Jesus is crafting the beginning of the church. The gospel shall not have a sloppy beginning. It will not be preached any old way. Jesus formed a group of twelve men that knew all about his life on earth, they knew what the OT said about him, they knew for sure he was alive, and they had the Holy Spirit.

And there was a group of them so the twelve could correct one another and remind one another about these things. In the early chapters of Acts, these apostles were a tight group, they were together all the time, and they were the only ones evangelizing (that we read about) until the second half of Acts 6.

So: the witnesses had to be sure of the resurrection, they had to attend the Lord’s “Messiah in the OT” school, they had to be familiar with his whole life, and they had to have the Holy Spirit. There’s one more thing:

Preparation 5: There had to be Twelve – Acts 1:15-26

Why did there have to be twelve apostles, twelve witnesses? I once thought Jesus picked 12 because this was a number he found convenient, as many has he thought he could be close to and teach. But then it does not make sense that Jesus needed to pick a twelfth after he left. Matthias, the twelfth, did not have the kind of preparation that the eleven had, that’s for sure.

For some reason, there had to be twelve. For some reason, the message itself, the gospel itself, would be weakened and compromised if it did not come from a group of twelve. What kind of message, what kind of gospel, is Jesus sending, that the message has to come from twelve or the message is not complete?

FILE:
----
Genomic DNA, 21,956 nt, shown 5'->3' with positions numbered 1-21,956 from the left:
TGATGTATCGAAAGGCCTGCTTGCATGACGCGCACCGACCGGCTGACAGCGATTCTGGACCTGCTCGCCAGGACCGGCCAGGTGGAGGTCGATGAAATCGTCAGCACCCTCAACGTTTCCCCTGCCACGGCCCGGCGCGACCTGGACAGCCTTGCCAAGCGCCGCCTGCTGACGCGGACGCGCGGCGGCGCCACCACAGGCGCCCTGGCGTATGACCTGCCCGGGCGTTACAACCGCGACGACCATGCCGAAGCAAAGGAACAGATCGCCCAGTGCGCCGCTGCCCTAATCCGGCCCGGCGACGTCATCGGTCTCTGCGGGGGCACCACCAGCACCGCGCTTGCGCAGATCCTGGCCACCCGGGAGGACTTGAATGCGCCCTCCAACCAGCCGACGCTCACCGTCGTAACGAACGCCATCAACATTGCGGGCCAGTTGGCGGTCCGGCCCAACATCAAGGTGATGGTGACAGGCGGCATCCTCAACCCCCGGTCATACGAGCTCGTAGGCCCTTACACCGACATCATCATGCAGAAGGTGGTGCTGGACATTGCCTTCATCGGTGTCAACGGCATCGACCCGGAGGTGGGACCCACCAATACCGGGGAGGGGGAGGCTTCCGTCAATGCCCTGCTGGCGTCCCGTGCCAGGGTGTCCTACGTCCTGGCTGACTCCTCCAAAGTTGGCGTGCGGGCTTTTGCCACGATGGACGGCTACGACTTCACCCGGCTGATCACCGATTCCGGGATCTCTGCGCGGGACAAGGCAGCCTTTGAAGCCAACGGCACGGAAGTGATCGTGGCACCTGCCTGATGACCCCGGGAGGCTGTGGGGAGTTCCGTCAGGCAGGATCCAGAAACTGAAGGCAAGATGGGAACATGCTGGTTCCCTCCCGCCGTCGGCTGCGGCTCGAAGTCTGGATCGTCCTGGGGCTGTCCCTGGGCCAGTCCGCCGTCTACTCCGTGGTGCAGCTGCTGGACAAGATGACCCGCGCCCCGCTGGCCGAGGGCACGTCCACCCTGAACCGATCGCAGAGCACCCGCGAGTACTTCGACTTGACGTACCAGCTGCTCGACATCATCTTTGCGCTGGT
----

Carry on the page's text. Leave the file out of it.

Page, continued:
Almost half of Acts 1 tells us about replacing Judas so there could be twelve. I sort of took that as a waste of space. Who cares if there are twelve? But the Spirit was guiding Luke in writing this, this matters to him. So the question is, “what am I not seeing?”

Twelve means the people of God, “Israel.” In Mt 19 and in Lk 22 Jesus tells the twelve that they will rule the twelve tribes of Israel. “Twelve” means the people of God. Jesus is not just starting the church. Jesus is some how re-constituting Israel, reforming Israel, revising Israel. The twelve disciples are all Israelites, and the tribes still exist, but something big and new is happening.